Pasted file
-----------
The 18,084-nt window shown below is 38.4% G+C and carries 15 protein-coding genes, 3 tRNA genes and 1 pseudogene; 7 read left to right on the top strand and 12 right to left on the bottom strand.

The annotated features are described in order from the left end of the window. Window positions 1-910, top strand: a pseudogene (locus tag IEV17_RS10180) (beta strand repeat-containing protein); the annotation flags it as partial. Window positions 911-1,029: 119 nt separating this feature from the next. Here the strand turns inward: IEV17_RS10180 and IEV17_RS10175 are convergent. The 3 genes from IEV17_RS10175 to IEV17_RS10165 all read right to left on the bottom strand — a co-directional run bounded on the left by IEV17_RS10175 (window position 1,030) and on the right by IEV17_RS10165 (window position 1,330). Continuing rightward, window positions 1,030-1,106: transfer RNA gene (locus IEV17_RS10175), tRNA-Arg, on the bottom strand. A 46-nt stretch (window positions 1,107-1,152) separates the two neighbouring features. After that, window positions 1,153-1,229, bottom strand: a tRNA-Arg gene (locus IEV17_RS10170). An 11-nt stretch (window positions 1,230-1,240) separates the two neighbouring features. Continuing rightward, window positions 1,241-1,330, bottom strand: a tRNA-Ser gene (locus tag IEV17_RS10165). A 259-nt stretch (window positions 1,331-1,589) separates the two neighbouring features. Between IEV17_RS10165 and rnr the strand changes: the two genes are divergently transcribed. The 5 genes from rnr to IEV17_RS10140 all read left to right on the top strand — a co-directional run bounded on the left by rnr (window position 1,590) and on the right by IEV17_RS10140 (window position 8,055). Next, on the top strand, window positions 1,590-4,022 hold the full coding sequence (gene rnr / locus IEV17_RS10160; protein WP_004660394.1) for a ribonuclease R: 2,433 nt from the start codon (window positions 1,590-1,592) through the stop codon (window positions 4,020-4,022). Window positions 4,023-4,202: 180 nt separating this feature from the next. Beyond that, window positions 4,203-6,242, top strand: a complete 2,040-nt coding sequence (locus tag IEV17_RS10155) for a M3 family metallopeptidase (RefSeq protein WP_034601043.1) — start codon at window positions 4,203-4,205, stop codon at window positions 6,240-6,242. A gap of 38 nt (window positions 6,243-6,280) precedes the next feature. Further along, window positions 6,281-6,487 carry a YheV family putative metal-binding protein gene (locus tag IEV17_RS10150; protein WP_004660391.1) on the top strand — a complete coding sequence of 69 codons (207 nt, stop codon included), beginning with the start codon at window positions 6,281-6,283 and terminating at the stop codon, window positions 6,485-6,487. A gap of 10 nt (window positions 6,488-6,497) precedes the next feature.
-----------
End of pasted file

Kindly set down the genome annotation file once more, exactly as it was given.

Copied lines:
The 18,084-nt window shown below is 38.4% G+C and carries 15 protein-coding genes, 3 tRNA genes and 1 pseudogene; 7 read left to right on the top strand and 12 right to left on the bottom strand.

The annotated features are described in order from the left end of the window. Window positions 1-910, top strand: a pseudogene (locus tag IEV17_RS10180) (beta strand repeat-containing protein); the annotation flags it as partial. Window positions 911-1,029: 119 nt separating this feature from the next. Here the strand turns inward: IEV17_RS10180 and IEV17_RS10175 are convergent. The 3 genes from IEV17_RS10175 to IEV17_RS10165 all read right to left on the bottom strand — a co-directional run bounded on the left by IEV17_RS10175 (window position 1,030) and on the right by IEV17_RS10165 (window position 1,330). Continuing rightward, window positions 1,030-1,106: transfer RNA gene (locus IEV17_RS10175), tRNA-Arg, on the bottom strand. A 46-nt stretch (window positions 1,107-1,152) separates the two neighbouring features. After that, window positions 1,153-1,229, bottom strand: a tRNA-Arg gene (locus IEV17_RS10170). An 11-nt stretch (window positions 1,230-1,240) separates the two neighbouring features. Continuing rightward, window positions 1,241-1,330, bottom strand: a tRNA-Ser gene (locus tag IEV17_RS10165). A 259-nt stretch (window positions 1,331-1,589) separates the two neighbouring features. Between IEV17_RS10165 and rnr the strand changes: the two genes are divergently transcribed. The 5 genes from rnr to IEV17_RS10140 all read left to right on the top strand — a co-directional run bounded on the left by rnr (window position 1,590) and on the right by IEV17_RS10140 (window position 8,055). Next, on the top strand, window positions 1,590-4,022 hold the full coding sequence (gene rnr / locus IEV17_RS10160; protein WP_004660394.1) for a ribonuclease R: 2,433 nt from the start codon (window positions 1,590-1,592) through the stop codon (window positions 4,020-4,022). Window positions 4,023-4,202: 180 nt separating this feature from the next. Beyond that, window positions 4,203-6,242, top strand: a complete 2,040-nt coding sequence (locus tag IEV17_RS10155) for a M3 family metallopeptidase (RefSeq protein WP_034601043.1) — start codon at window positions 4,203-4,205, stop codon at window positions 6,240-6,242. A gap of 38 nt (window positions 6,243-6,280) precedes the next feature. Further along, window positions 6,281-6,487 carry a YheV family putative metal-binding protein gene (locus tag IEV17_RS10150; protein WP_004660391.1) on the top strand — a complete coding sequence of 69 codons (207 nt, stop codon included), beginning with the start codon at window positions 6,281-6,283 and terminating at the stop codon, window positions 6,485-6,487. A gap of 10 nt (window positions 6,488-6,497) precedes the next feature.